Coming on the heels of the recent discovery that Osama Bin Laden for years hid in plain sight just a few kilometres from Pakistan’s elite military academy, Headley’s testimony has implications for Washington’s shaky foreign policy relationship with its erstwhile South Asian ally. 

The CIA has been concerned for years that Pakistan is playing a double game – claiming to fight Islamist terrorist organizations in order to obtain billions in U.S. aid, while at the same time supporting and providing a safe haven for the Taliban and al-Qaeda.

The Institute for Conflict Management, a New Delhi-based think-tank that keeps a daily record of terrorist incidents in South Asia, alleges that at present there are 43 active terrorist groups. Some, such as Lashkar, receive support from the Pakistani military and members of the country’s wealthy Islamist anti-American elite, and some do not.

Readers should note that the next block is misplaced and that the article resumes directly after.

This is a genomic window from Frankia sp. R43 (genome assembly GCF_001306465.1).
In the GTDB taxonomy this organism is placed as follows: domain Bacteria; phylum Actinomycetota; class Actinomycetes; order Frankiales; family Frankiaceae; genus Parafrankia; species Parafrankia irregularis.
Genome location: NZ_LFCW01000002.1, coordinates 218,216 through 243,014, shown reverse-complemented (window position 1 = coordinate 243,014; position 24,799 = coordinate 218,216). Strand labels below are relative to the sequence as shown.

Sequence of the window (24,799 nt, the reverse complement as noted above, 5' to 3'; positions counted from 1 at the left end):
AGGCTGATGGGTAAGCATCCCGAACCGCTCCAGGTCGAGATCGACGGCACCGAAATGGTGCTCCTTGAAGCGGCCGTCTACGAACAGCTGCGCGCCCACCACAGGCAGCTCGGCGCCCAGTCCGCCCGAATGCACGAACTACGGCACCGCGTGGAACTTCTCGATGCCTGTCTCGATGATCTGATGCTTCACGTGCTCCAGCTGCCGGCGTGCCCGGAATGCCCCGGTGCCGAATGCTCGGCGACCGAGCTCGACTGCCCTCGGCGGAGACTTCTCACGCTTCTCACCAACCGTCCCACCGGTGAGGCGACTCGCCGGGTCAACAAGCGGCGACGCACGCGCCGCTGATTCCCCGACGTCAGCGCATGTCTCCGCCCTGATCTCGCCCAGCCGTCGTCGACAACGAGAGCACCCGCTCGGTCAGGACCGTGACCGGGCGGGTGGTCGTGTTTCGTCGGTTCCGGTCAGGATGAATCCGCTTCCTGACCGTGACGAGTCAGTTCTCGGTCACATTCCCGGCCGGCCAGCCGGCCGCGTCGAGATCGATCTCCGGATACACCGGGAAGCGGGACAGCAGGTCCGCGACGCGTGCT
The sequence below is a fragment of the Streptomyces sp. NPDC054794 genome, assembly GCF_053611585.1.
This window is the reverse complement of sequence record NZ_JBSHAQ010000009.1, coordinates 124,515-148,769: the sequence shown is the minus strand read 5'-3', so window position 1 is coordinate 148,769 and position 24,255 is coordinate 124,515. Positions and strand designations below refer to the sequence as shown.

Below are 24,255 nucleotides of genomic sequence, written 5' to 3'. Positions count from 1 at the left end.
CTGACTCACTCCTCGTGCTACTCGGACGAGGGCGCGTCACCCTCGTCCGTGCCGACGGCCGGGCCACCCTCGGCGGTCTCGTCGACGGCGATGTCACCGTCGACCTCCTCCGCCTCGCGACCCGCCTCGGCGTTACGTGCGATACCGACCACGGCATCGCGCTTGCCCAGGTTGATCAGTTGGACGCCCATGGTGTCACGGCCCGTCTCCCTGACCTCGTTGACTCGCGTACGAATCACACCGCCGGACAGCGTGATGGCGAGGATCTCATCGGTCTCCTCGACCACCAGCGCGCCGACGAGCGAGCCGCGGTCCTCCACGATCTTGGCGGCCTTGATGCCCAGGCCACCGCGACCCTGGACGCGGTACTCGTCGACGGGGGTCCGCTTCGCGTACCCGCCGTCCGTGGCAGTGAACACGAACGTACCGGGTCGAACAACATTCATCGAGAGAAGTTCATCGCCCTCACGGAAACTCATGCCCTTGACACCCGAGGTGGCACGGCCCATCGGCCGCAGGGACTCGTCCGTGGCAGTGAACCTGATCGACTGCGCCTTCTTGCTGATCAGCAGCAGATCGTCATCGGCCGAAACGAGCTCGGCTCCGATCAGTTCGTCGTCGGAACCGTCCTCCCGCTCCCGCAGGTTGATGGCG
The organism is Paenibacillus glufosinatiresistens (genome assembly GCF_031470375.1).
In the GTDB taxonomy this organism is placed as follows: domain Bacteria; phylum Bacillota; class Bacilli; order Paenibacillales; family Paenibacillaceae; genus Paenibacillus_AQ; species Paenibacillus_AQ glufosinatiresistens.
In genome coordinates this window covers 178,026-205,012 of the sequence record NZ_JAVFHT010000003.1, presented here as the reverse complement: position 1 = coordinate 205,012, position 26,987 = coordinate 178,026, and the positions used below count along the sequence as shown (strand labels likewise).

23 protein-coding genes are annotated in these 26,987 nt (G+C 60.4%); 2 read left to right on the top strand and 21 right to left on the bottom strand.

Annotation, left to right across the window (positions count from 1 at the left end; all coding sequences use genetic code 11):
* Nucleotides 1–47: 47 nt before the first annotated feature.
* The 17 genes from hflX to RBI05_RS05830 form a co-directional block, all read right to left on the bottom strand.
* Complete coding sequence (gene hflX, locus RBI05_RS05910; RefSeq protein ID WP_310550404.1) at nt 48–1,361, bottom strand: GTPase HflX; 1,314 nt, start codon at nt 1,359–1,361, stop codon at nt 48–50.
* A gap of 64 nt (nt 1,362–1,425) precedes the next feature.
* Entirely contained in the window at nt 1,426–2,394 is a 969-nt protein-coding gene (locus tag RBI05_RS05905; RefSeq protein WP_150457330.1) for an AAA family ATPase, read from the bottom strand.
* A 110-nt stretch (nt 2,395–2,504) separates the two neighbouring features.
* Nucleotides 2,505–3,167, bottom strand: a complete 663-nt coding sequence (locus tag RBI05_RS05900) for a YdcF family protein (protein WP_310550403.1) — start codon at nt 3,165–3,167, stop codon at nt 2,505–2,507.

5 kinds of terrorist groups in South Asia

A study done recently by a U.S. government think-tank exclusively for members of Congress and obtained by CBC News sorts the groups into five categories.

Globally oriented groups such as al-Qaeda, Afghanistan-oriented militants such as the Quetta-Shura, led by the Taliban’s Mullah Omar, India- and Kashmir-oriented groups, such as Lashkar-e-Taiba, violent sectarian militants such as the anti-Shia Sipah-e-Shabah, and domestically oriented militants that have turned on the Pakistani government. 

Islamist extremism in Pakistan is a front-burner U.S. policy concern in Washington these days. Since Sept. 11 attacks, the U.S. has given Pakistan $20 billion in military and foreign aid. The quid pro quo was supposed to be that Pakistan would fight terrorism.

Headley’s testimony that the Pakistani military intelligence was behind the Mumbai attacks buttressed criticism from members of the U.S. Congress that Pakistan is playing a double game Pakistan’s under-the-table support for terrorist groups hinders the effort by the U.S. and NATO to defeat al-Qaeda and stabilize Afghanistan.